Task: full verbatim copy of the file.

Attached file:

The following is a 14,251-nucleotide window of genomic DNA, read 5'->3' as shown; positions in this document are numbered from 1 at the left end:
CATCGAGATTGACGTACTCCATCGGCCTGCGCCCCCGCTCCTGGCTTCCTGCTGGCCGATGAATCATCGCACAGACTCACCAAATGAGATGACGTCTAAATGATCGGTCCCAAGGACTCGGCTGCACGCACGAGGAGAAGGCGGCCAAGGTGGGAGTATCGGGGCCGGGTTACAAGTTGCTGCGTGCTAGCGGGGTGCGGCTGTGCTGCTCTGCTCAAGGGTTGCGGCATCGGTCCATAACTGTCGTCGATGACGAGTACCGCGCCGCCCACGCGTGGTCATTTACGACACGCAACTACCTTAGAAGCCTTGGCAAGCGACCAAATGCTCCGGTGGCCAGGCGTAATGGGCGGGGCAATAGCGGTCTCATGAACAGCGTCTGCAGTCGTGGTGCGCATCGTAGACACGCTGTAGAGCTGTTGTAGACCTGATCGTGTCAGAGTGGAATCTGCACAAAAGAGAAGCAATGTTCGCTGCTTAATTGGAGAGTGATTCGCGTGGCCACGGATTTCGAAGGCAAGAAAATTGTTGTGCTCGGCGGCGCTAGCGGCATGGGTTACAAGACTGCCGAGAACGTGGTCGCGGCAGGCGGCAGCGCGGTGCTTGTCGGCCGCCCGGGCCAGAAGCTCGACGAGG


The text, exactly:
The following is a 14,251-nucleotide window of genomic DNA, read 5'->3' as shown; positions in this document are numbered from 1 at the left end:
CATCGAGATTGACGTACTCCATCGGCCTGCGCCCCCGCTCCTGGCTTCCTGCTGGCCGATGAATCATCGCACAGACTCACCAAATGAGATGACGTCTAAATGATCGGTCCCAAGGACTCGGCTGCACGCACGAGGAGAAGGCGGCCAAGGTGGGAGTATCGGGGCCGGGTTACAAGTTGCTGCGTGCTAGCGGGGTGCGGCTGTGCTGCTCTGCTCAAGGGTTGCGGCATCGGTCCATAACTGTCGTCGATGACGAGTACCGCGCCGCCCACGCGTGGTCATTTACGACACGCAACTACCTTAGAAGCCTTGGCAAGCGACCAAATGCTCCGGTGGCCAGGCGTAATGGGCGGGGCAATAGCGGTCTCATGAACAGCGTCTGCAGTCGTGGTGCGCATCGTAGACACGCTGTAGAGCTGTTGTAGACCTGATCGTGTCAGAGTGGAATCTGCACAAAAGAGAAGCAATGTTCGCTGCTTAATTGGAGAGTGATTCGCGTGGCCACGGATTTCGAAGGCAAGAAAATTGTTGTGCTCGGCGGCGCTAGCGGCATGGGTTACAAGACTGCCGAGAACGTGGTCGCGGCAGGCGGCAGCGCGGTGCTTGTCGGCCGCCCGGGCCAGAAGCTCGACGAGG